Thursday, January 31, 2008

Do Not Let Your Children Grow Into This (long post)

I'm on a Love and Logic board. A lady wrote in today, and I wanted to scream in horror at her neglectful job of parenting. I rarely participate in yahoo board/chat board chatting, and mostly lurk. But today I thought this lady needed a wakeup call. Here's what she wrote:

"Hello group,I am a newbie. I have ordered the book, but have not gotten ityet. I have a 21 year old son who is taking four classes at a localjunior college and is working 20-30 hours a week. He is amiable andeasy going...as long as we don't ask him to do anything to helparound the house. For the last six or seven years, his only job hasbeen to take out the trash once a week. He always procrastinates andwaits until the last minute to take it out. There is usually yellinginvolved to get him to do it at all. If my husband and I want to goto sleep before he takes it out, we gather up the garbage from ourbedroom, bathroom, and office and leave it outside our door for him.Otherwise, he would have to come in and wake us up to get it. Hisroom is like a pigsty. He hasn't changed his sheets in over a year.It smells horrible. He has always lacked interest in his appearanceand hygiene, in spite of private comments of encouragement from me,and teasing from siblings and friends. His schedule is ratherunusual since he takes his classes in the evenings. He mostly worksfrom home and e-mails it to his boss on his own schedule. He staysup until 3am or later, then sleeps until 3 pm. He is responsible fordoing his own laundry, but he doesn't do it until he runs out ofclean clothes. Then it takes several full days to get it all done.I am considering throwing away or giving away most of his clothes, inorder to force him to do it more often. It would also keep his roomneater if there were fewer clothes on the floor.How would a love & logic parent phrase advice to this child?Thanks in advance for your help.Charlotte"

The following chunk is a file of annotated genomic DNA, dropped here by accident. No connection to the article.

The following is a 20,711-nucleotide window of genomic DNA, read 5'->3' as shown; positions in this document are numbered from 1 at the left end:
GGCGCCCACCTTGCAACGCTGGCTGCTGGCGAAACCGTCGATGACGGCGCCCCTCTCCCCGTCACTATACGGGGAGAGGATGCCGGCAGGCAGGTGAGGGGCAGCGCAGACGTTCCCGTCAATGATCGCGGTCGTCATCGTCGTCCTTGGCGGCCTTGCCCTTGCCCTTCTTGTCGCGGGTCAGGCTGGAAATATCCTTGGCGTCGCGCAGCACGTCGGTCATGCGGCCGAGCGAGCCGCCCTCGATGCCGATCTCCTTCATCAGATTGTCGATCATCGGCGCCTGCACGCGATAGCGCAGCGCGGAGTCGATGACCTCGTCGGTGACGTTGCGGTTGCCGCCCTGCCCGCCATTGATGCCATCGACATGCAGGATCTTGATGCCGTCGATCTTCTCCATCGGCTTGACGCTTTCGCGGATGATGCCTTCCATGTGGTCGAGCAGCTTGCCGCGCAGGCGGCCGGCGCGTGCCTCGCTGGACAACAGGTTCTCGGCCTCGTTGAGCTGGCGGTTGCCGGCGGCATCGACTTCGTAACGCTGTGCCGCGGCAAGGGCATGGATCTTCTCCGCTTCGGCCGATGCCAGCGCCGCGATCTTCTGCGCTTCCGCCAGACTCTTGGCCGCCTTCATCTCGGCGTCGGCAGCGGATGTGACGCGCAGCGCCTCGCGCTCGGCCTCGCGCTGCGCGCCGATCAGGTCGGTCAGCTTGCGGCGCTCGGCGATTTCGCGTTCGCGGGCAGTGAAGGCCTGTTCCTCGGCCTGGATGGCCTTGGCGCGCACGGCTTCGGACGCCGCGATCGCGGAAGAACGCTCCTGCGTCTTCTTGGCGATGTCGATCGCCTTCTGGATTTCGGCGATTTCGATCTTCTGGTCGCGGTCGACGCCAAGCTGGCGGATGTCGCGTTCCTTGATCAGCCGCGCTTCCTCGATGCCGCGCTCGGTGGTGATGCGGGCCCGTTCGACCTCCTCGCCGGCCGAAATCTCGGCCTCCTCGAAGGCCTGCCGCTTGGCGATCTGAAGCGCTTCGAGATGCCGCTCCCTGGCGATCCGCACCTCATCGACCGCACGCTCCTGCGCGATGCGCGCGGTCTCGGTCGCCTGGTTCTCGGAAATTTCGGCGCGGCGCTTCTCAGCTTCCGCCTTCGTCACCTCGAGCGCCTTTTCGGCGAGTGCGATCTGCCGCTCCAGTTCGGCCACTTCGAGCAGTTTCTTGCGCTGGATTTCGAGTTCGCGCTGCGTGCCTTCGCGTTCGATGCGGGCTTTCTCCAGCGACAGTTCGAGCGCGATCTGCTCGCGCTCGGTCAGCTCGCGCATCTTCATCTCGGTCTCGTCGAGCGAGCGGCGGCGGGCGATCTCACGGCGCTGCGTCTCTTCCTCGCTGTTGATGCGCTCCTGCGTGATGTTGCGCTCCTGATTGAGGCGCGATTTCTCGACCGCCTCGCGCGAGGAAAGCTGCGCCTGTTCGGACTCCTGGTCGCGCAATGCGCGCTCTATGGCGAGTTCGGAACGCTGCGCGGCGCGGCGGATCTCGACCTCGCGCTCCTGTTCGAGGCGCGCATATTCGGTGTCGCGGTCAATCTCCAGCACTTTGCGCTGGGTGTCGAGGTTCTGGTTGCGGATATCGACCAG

My response:
"I'm going to say something strong here. It's due to the fact that my husband and myself discuss this sort of thing and our children's futures quite often.You could give him two options:
1-Pay rent, give him renter's rules, fees for breaking renter'srules, a contract (that you can find online). If he can't handle it,he is out that month (as stated in the contract). You can give him notice. If he tries a pissing contest with you, you will need to put all his things outside and change the locks one day when he is not home.I'm saying this from my husband's experience as well. My husband was the third child (of four), and rather the "Man of the House". He went thru this scenario when he was 17 & his older sister was 19. It did have to come to putting her things on the front lawn & changing thelocks one day when she was at work. On top of all you write about regarding your son, my SIL was verbally abusive to those who lived in the house. She thought she was entitled to act that way seeing as she was burdened with waiting around to "marry well", since college would be work and all. (ROFL). She cleaned up her act within 24hrs, found an apartment, and never moved home again. She did just fine with her salary from the pizza restaurant.
2-You could cut to the chase now, and tell your son he has 24 hours to move out. It's your house and you can live the way you want. As adults, our names are on the mortgage, and what we say goes. Your son is old enough to make good choices, and it sadly seems like he doesn't care. If he can't clean up his mess and take out the trash within 24hrs, kick his stuff out and change the locks. This is actually the route that was taken with my SIL. No warning (other than years of fighting and discussing her problems with her). One morning my MIL and husband had enough, and moved her out. Changing the locks too.I wish you luck here. I'm sure it's painful to deal with this. And you obviously love your son dearly. Best of luck to you and I wish you well."

Her response, which makes me want to punch her for allowing her son to be such an ASS!: